BIG GREEN | Inside the Nature Conservancy

Nonprofit Land Bank Amasses Billions

By David B. Ottaway and Joe Stephens
Washington Post Staff Writers
Sunday, May 4, 2003

First of three articles

The Arlington-based Nature Conservancy has blossomed into the world's richest environmental group, amassing $3 billion in assets by pledging to save precious places. Known for its advertisements decorated with forests, streams and the soothing voice of actor Paul Newman, the 52-year-old charity preserves millions of acres across the nation.

Yet the Conservancy has logged forests, engineered a $64 million deal paving the way for opulent houses on fragile grasslands and drilled for natural gas under the last breeding ground of an endangered bird species.

The nonprofit Conservancy has traveled far beyond its humble beginnings, when it relied on small donors and acquired a few small plots at a time. Its governing board and advisory council now include executives and directors from one or more oil companies, chemical producers, auto manufacturers, mining concerns, logging operations and coal-burning electric utilities.

Some of those corporations have paid millions in environmental fines. Last year, they and other corporations donated $225 million to the Conservancy -- an amount approaching that given by individuals.

Today, the million-member Conservancy itself is something of a corporate juggernaut, Big Green. It is also the leading proponent of a brand of environmentalism that promotes compromise between conservation and corporate America.

While the Conservancy has done much to preserve green spaces, its strategy of combining conservation and business, including its own pursuit of for-profit ventures, has led to some costly misadventures and awkward positions:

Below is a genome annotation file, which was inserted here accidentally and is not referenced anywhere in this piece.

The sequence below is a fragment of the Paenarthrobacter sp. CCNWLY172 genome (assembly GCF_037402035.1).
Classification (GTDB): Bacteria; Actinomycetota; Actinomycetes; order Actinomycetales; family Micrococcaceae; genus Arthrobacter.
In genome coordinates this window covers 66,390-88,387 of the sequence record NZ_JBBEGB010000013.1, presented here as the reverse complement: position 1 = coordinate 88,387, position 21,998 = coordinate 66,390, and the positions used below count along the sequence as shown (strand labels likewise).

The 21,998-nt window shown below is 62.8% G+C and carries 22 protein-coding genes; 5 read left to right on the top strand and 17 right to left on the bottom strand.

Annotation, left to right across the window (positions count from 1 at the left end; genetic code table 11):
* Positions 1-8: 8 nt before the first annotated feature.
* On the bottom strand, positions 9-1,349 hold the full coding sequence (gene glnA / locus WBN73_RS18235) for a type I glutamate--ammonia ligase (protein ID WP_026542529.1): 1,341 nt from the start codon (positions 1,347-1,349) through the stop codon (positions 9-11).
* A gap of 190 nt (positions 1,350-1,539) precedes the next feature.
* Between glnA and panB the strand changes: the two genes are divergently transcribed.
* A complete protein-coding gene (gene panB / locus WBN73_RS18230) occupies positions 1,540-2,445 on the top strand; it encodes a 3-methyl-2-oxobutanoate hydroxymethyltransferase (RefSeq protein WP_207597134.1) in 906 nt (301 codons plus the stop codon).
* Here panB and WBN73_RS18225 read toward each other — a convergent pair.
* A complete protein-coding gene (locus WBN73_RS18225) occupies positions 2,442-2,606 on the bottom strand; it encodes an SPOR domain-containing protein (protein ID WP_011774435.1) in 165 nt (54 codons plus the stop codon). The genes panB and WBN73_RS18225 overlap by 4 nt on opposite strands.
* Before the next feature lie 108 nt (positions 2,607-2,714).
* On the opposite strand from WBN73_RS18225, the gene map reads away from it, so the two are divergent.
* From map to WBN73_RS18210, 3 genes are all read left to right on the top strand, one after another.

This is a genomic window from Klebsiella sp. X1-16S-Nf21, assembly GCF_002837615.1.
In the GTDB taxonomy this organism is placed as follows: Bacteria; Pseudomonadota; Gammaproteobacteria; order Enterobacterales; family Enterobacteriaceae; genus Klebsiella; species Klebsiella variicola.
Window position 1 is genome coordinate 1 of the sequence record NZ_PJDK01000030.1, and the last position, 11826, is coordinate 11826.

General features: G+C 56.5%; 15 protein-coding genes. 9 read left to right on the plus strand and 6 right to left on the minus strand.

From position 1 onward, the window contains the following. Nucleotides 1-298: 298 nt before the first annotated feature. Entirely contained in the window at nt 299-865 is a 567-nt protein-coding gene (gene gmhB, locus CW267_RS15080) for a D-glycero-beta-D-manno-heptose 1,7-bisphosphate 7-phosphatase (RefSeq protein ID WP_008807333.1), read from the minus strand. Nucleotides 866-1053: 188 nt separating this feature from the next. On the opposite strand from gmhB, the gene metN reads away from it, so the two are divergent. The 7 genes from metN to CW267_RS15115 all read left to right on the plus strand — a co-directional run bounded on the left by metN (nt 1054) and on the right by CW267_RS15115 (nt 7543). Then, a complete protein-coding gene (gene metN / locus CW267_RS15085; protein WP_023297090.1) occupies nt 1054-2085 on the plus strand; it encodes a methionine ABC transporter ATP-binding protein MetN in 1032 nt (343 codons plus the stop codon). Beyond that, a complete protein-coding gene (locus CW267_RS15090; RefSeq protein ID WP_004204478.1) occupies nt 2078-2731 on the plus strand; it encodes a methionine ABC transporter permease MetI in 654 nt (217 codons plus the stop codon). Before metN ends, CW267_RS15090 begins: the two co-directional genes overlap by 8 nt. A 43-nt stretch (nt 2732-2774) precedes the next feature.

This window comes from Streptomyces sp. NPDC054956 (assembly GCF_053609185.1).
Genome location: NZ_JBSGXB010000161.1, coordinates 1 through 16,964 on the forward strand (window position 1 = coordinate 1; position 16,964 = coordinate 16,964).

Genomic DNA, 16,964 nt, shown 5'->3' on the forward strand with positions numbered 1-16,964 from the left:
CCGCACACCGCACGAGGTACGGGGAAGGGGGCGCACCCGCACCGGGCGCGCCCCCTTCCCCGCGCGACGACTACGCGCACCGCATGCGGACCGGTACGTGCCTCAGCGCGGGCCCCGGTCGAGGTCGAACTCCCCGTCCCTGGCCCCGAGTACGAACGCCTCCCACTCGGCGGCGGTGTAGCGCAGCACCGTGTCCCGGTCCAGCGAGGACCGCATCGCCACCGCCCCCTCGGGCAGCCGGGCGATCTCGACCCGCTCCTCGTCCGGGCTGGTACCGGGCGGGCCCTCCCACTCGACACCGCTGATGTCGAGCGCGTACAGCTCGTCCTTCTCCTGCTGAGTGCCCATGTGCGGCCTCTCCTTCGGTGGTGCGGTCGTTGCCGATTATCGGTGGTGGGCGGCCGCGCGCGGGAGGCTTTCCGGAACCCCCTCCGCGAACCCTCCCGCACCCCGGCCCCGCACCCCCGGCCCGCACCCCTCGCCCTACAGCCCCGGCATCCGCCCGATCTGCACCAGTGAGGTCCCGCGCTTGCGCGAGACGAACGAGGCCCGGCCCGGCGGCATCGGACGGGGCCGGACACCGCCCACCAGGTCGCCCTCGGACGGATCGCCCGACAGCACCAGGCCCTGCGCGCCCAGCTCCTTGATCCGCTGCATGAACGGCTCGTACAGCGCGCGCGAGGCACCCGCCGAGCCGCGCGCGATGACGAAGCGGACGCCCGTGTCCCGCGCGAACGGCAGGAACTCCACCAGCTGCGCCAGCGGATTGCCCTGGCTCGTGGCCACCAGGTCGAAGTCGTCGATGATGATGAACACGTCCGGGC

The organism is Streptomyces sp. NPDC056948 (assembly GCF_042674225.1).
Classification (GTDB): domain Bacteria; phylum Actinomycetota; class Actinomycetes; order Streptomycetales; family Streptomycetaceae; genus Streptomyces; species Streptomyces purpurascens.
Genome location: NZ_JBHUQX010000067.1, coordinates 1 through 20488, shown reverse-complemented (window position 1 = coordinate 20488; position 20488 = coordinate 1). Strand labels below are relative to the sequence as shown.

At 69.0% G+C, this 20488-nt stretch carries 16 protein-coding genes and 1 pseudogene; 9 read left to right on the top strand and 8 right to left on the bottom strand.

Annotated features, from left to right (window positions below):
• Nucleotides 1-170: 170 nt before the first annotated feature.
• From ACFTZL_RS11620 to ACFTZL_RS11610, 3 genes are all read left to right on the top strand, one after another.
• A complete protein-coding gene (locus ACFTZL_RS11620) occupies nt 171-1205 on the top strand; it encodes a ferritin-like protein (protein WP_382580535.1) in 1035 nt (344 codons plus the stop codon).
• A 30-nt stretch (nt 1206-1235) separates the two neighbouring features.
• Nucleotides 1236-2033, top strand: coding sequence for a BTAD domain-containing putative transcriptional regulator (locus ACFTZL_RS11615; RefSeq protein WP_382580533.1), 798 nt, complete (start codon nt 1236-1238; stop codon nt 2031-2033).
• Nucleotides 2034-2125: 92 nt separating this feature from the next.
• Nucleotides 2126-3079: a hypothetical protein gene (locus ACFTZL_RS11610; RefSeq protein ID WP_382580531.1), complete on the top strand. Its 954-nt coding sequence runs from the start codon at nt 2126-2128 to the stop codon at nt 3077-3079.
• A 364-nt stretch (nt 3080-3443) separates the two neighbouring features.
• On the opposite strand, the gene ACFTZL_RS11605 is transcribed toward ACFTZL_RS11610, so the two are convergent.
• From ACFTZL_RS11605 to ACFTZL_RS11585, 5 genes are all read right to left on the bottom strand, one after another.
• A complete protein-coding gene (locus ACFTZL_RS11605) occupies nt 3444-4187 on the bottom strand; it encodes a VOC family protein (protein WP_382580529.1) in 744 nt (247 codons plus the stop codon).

* The drilling foray, on the Texas Gulf Coast, turned into a fiasco. Not only did some endangered birds die after the Conservancy started drilling, but the charity also sold natural gas owned by someone else and kept the profits. The Conservancy and its partners settled a resulting lawsuit last year for $10 million.

* In Virginia, the Conservancy has invested in a number of for-profit businesses on the Eastern Shore: a bed-and-breakfast, an oyster-and-clam farm, an "heirloom" sweet-potato-chip operation, a seaside home development. The businesses failed, leaving a $24 million debt.

* The Conservancy has profited by selling its name and logo to companies, which use the image to gain what one corporate executive calls "reputational value." A Conservancy focus group study found that a few participants said accepting corporate cash in certain cases would be "the equivalent of a payoff."

* The charity engages in numerous financial transactions with members of the Conservancy family -- governing board members and their companies, state and regional trustees, longtime supporters. The nonprofit organization has bought land and services from board members' companies, and it has declined to release property appraisals from the deals. It has sold choice Conservancy land to past and present trustees through its "conservation buyers" program, which offers steep discounts in exchange for development restrictions. It has lent cash to its executives, including $1.55 million to its president.

* The Conservancy's mission makes it reluctant to take positions on some leading environmental issues, including global warming and drilling in Alaska's Arctic National Wildlife Refuge. Corporations represented on the Conservancy's board and advisory council have lobbied nationally on the corporate side of the issues. A Conservancy official said the group avoids criticizing the environmental records of its corporate board members.

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